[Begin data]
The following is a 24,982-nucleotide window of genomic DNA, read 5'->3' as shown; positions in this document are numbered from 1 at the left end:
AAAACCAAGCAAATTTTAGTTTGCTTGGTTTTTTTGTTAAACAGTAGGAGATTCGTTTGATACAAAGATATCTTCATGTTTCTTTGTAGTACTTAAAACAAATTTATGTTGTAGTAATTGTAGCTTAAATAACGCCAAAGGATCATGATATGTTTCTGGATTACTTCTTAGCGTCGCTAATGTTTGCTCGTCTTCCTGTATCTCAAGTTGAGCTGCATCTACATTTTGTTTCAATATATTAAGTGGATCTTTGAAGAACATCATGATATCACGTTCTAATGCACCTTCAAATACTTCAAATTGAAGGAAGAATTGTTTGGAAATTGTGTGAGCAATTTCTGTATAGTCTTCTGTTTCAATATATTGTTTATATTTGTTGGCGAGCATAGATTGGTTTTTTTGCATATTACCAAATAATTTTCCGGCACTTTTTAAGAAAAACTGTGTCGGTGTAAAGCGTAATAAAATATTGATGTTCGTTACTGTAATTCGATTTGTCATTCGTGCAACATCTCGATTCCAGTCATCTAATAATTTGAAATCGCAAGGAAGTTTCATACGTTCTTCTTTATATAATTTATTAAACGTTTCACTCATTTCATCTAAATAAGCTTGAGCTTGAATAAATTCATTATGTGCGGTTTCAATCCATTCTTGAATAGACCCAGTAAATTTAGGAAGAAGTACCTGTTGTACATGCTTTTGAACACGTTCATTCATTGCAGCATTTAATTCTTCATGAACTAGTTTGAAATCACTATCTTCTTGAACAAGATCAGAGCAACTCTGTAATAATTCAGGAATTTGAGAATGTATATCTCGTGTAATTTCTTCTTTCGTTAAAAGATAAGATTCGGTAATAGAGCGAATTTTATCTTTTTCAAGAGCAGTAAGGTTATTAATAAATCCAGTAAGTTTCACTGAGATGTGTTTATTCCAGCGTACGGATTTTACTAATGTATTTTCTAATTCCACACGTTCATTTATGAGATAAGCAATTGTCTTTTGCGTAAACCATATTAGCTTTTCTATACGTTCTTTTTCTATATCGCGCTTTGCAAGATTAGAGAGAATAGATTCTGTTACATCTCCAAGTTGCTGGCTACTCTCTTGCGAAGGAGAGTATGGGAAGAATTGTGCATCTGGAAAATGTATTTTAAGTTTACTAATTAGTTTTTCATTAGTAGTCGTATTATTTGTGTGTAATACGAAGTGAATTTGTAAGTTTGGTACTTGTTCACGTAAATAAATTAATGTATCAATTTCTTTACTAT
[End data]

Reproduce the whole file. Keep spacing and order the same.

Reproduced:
The following is a 24,982-nucleotide window of genomic DNA, read 5'->3' as shown; positions in this document are numbered from 1 at the left end:
AAAACCAAGCAAATTTTAGTTTGCTTGGTTTTTTTGTTAAACAGTAGGAGATTCGTTTGATACAAAGATATCTTCATGTTTCTTTGTAGTACTTAAAACAAATTTATGTTGTAGTAATTGTAGCTTAAATAACGCCAAAGGATCATGATATGTTTCTGGATTACTTCTTAGCGTCGCTAATGTTTGCTCGTCTTCCTGTATCTCAAGTTGAGCTGCATCTACATTTTGTTTCAATATATTAAGTGGATCTTTGAAGAACATCATGATATCACGTTCTAATGCACCTTCAAATACTTCAAATTGAAGGAAGAATTGTTTGGAAATTGTGTGAGCAATTTCTGTATAGTCTTCTGTTTCAATATATTGTTTATATTTGTTGGCGAGCATAGATTGGTTTTTTTGCATATTACCAAATAATTTTCCGGCACTTTTTAAGAAAAACTGTGTCGGTGTAAAGCGTAATAAAATATTGATGTTCGTTACTGTAATTCGATTTGTCATTCGTGCAACATCTCGATTCCAGTCATCTAATAATTTGAAATCGCAAGGAAGTTTCATACGTTCTTCTTTATATAATTTATTAAACGTTTCACTCATTTCATCTAAATAAGCTTGAGCTTGAATAAATTCATTATGTGCGGTTTCAATCCATTCTTGAATAGACCCAGTAAATTTAGGAAGAAGTACCTGTTGTACATGCTTTTGAACACGTTCATTCATTGCAGCATTTAATTCTTCATGAACTAGTTTGAAATCACTATCTTCTTGAACAAGATCAGAGCAACTCTGTAATAATTCAGGAATTTGAGAATGTATATCTCGTGTAATTTCTTCTTTCGTTAAAAGATAAGATTCGGTAATAGAGCGAATTTTATCTTTTTCAAGAGCAGTAAGGTTATTAATAAATCCAGTAAGTTTCACTGAGATGTGTTTATTCCAGCGTACGGATTTTACTAATGTATTTTCTAATTCCACACGTTCATTTATGAGATAAGCAATTGTCTTTTGCGTAAACCATATTAGCTTTTCTATACGTTCTTTTTCTATATCGCGCTTTGCAAGATTAGAGAGAATAGATTCTGTTACATCTCCAAGTTGCTGGCTACTCTCTTGCGAAGGAGAGTATGGGAAGAATTGTGCATCTGGAAAATGTATTTTAAGTTTACTAATTAGTTTTTCATTAGTAGTCGTATTATTTGTGTGTAATACGAAGTGAATTTGTAAGTTTGGTACTTGTTCACGTAAATAAATTAATGTATCAATTTCTTTACTAT